When I visited Geneva, in early June 2016, the Cine Lux was closed for renovation.
The Pathe Rex is situated in the basement of the Confederation Centre. I was told by the cashier that the seating capacities are 400 in Screen 1 and between 130 and 170 in Screens 2 and 3. She added that the Centre is due to be revamped in 2018, for a grand re-opening in December 2019. She hopes the cinemas will remain, either completely unaffected or after being refurbished.
When I visited, in June 2016, Cinema City was closed for refurbishment. A notice on the door said that “In order to continue to offer the best of cinema for many years the City closes its doors for a facelift. We look forward to seeing you at our new room.” The date it had closed was not given, and similarly no re-opening date was provided. During this period of closure, patrons were urged to visit the nearby Cinema Scala.
When I visited in May 2016 I was unable to gain entry, but through the front doors I could see a commemorative plaque in the foyer. It was not easy to read, but from what I could make out it said that the building had been acquired by Rothwell Urban District Council in (I believe, though this date was unfortunately indistinct) March 1959 – when, following alterations and extensions, it was re-named and re-opened as the Blackburn Hall. I could just see into the auditorium, which has a flat floor and stage. The date of March 1959 does tie in with the information in the comments above.
Although known as Café Sport, the building is actually home to two gyms, two function rooms and a bar. When I visited in May 2016 it was up for sale.
On Friday 12th February 2016 IMC Cinemas bought the Iveagh Movie Studios from owner Dominic Quinn. The price was not divulged, but the Studios had been put up for sale in 2013 at an asking price of £1.3m.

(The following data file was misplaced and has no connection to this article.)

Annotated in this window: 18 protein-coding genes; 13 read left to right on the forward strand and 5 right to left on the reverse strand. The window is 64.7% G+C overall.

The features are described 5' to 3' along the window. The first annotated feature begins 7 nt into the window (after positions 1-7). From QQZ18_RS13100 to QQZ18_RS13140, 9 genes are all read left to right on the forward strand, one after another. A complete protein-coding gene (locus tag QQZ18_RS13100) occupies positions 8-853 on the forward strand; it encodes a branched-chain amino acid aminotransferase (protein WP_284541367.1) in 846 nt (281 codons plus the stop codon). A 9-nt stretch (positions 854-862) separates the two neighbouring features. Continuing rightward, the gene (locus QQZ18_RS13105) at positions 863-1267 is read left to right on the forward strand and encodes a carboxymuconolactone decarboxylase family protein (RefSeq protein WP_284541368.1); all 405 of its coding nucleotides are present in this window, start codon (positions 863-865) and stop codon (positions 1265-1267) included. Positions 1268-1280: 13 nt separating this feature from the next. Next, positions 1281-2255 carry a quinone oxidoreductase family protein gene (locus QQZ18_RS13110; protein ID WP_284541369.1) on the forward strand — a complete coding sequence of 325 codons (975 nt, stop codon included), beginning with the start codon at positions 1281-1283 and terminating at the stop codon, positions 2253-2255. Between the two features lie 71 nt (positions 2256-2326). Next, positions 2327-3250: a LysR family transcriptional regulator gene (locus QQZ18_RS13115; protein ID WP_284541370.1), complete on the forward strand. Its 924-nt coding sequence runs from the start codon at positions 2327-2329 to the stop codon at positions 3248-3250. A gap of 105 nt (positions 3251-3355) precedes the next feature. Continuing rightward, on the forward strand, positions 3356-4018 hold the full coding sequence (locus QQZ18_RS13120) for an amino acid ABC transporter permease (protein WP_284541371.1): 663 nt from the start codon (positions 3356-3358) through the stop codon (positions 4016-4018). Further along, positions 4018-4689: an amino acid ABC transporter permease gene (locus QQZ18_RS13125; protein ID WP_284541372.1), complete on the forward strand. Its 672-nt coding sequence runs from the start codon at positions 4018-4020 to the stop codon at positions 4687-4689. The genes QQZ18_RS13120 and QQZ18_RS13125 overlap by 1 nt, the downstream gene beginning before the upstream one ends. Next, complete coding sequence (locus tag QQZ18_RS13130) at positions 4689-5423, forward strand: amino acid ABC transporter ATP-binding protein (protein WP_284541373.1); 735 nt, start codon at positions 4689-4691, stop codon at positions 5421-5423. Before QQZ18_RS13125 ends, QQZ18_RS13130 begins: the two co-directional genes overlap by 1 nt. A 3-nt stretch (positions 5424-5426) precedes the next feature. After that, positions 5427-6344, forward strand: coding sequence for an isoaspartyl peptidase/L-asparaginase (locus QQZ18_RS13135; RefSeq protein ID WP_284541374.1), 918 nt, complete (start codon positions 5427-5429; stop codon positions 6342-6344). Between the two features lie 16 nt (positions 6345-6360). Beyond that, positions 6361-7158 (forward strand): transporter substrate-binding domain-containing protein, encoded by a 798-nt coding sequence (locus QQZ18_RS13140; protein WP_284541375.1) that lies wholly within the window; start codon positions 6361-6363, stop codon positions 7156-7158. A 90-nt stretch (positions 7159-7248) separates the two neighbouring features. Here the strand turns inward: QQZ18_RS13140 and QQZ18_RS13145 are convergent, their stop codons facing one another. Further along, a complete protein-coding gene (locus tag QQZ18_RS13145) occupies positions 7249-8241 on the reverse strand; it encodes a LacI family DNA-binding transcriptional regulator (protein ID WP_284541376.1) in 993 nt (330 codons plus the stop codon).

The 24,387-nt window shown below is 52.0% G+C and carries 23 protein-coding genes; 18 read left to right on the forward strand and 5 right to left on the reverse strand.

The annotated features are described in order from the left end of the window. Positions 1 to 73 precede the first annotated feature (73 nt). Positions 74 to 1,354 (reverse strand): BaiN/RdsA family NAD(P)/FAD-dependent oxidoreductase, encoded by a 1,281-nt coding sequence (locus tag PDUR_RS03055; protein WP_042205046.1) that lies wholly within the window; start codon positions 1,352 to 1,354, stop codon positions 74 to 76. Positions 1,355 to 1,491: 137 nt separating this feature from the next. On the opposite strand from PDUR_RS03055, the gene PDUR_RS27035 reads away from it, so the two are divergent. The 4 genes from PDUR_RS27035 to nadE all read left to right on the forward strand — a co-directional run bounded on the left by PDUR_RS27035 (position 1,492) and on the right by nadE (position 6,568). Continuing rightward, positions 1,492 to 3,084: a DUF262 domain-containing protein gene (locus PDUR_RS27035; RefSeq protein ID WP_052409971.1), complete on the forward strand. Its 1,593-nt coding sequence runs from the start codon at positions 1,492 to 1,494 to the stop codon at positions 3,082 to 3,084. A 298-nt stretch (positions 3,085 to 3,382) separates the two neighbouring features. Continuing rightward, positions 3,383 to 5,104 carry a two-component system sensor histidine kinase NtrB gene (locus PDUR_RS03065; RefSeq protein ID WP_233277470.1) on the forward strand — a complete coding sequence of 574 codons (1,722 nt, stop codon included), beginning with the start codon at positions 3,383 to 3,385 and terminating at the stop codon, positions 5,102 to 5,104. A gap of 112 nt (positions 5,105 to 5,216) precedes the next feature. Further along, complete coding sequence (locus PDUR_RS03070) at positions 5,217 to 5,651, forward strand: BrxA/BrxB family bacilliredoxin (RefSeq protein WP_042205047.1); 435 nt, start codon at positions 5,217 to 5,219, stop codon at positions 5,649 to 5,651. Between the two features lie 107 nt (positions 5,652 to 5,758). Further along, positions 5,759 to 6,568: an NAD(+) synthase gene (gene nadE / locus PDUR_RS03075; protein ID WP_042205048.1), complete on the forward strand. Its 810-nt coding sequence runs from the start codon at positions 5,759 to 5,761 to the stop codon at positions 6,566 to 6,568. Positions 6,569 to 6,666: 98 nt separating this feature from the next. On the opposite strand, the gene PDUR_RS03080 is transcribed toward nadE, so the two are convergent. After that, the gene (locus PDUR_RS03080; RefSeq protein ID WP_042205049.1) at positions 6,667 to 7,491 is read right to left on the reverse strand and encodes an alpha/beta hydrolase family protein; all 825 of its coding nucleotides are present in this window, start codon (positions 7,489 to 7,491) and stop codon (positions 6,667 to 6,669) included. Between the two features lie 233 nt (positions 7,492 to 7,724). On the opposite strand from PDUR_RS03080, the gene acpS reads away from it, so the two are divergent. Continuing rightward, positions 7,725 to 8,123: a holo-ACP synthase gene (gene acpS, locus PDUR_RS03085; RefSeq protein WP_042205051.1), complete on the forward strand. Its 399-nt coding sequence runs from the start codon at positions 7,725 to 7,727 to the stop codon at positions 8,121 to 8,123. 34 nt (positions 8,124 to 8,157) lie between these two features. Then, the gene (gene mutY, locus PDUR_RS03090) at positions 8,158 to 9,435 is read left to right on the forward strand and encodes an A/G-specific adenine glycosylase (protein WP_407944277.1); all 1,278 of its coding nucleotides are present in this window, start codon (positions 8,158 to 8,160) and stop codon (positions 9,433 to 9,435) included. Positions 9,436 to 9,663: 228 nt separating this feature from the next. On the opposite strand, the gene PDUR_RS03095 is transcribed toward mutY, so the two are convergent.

IMC announced it would be spending £2.5m on a major refurbishment, which would include a new shop, updated, state of the art Dolby sound equipment and bigger screens. The company might even increase the number of auditoria by adding a VIP screen.
Doubts had been cast over the future of the Studios when, in 2014, IMC’s rival Omniplex was granted planning permission for an eight-screen cinema at a new leisure destination called The Outlet. It is unclear whether that new cinema will now go ahead.
Sadly, long-time Studios manager Giles Conlon decided to leave when IMC took over. He had been there since six months before the Studios opened. (An opening date of 26th March 2004 was quoted, which updates that given in the Overview above.)
Sadly, no films are being listed on the hotel’s website, and it appears that public film shows have ended. (Perhaps this is not too surprising: when I visited, on a Sunday afternoon in August 2015 to see “The Terminator”, starring Arnold Schwarzenegger, no-one else turned up. It was wonderful to see such a fabulous film in such luxurious surroundings, but it did not bode well!)
Sometime between 2013 and 2014 the Omniplex was acquired by IMC and renamed accordingly.
In December 2015 the Multiscreen Studios were acquired by IMC and renamed accordingly.